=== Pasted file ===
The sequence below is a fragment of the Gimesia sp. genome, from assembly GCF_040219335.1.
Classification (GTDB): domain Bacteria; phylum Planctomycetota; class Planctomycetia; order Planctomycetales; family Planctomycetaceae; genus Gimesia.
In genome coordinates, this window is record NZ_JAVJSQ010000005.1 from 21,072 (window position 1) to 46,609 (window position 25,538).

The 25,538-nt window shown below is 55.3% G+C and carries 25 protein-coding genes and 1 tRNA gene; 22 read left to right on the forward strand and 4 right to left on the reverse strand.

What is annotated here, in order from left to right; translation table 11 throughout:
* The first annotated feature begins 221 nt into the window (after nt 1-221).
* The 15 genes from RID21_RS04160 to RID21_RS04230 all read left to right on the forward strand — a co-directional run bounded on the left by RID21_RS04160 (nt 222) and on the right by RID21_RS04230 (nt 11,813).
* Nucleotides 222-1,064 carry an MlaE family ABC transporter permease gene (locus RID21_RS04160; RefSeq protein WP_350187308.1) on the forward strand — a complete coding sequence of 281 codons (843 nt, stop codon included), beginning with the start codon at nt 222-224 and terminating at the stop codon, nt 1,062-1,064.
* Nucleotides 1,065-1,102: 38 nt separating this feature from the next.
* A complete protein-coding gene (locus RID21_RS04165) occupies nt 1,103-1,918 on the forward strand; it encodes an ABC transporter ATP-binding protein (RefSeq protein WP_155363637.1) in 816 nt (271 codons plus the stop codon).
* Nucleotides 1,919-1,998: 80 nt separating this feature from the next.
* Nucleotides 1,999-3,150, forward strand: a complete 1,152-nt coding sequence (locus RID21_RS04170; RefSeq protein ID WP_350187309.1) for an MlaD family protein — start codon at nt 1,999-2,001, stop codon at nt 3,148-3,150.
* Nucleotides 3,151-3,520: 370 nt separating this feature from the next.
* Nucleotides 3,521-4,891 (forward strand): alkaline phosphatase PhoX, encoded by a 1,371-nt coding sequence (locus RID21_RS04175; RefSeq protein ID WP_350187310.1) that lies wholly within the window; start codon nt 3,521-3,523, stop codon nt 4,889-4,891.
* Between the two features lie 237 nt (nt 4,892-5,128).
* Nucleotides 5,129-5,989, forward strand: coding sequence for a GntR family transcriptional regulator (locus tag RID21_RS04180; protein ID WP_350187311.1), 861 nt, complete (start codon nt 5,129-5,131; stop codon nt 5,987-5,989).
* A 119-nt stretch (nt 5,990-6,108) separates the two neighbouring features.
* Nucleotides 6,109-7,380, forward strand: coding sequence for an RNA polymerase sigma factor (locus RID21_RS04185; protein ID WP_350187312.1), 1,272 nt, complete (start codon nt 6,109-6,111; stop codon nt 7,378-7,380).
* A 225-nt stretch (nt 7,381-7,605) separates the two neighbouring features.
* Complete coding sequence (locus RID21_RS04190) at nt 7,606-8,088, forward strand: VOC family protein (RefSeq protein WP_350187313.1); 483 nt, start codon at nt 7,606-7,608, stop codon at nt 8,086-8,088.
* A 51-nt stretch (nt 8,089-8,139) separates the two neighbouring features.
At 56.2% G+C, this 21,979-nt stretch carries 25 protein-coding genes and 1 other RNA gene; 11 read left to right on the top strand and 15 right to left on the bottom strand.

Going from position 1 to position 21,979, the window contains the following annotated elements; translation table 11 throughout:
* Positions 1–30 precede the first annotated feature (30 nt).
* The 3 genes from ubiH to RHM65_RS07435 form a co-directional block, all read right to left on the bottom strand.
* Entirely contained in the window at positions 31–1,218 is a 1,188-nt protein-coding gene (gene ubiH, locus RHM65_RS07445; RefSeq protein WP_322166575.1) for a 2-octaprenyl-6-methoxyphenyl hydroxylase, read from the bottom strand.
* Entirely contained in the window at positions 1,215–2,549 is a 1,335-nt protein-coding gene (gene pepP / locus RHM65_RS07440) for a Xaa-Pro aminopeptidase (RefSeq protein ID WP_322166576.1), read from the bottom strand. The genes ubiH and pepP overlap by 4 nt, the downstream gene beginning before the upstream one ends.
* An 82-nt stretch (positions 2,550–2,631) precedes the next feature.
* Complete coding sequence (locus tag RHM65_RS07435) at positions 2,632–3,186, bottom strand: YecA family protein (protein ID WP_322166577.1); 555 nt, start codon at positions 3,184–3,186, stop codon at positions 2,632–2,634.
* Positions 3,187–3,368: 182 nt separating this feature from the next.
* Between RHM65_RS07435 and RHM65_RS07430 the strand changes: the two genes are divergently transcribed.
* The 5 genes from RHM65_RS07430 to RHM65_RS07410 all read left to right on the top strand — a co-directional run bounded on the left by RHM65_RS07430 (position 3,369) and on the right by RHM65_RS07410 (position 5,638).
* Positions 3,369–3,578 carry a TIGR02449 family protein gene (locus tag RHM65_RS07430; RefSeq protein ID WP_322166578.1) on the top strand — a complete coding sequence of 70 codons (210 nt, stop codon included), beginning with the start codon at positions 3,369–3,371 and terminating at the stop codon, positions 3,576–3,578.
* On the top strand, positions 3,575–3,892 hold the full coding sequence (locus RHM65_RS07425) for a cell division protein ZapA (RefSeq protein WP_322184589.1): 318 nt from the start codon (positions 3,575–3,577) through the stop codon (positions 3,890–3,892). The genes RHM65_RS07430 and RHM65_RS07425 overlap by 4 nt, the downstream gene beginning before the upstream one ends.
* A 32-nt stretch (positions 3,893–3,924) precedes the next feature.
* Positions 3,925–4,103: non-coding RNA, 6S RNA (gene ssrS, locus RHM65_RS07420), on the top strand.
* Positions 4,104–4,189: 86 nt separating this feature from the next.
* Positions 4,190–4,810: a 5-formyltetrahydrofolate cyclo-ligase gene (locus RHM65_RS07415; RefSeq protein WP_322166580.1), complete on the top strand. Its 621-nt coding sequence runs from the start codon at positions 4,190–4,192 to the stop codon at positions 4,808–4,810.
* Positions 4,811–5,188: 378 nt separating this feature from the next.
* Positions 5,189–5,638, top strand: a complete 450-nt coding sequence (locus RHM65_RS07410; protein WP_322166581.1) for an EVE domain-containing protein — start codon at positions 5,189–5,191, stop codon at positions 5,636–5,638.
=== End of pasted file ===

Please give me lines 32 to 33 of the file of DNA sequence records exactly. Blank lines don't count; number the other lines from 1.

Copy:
* The 5 genes from RHM65_RS07430 to RHM65_RS07410 all read left to right on the top strand — a co-directional run bounded on the left by RHM65_RS07430 (position 3,369) and on the right by RHM65_RS07410 (position 5,638).
* Positions 3,369–3,578 carry a TIGR02449 family protein gene (locus tag RHM65_RS07430; RefSeq protein ID WP_322166578.1) on the top strand — a complete coding sequence of 70 codons (210 nt, stop codon included), beginning with the start codon at positions 3,369–3,371 and terminating at the stop codon, positions 3,576–3,578.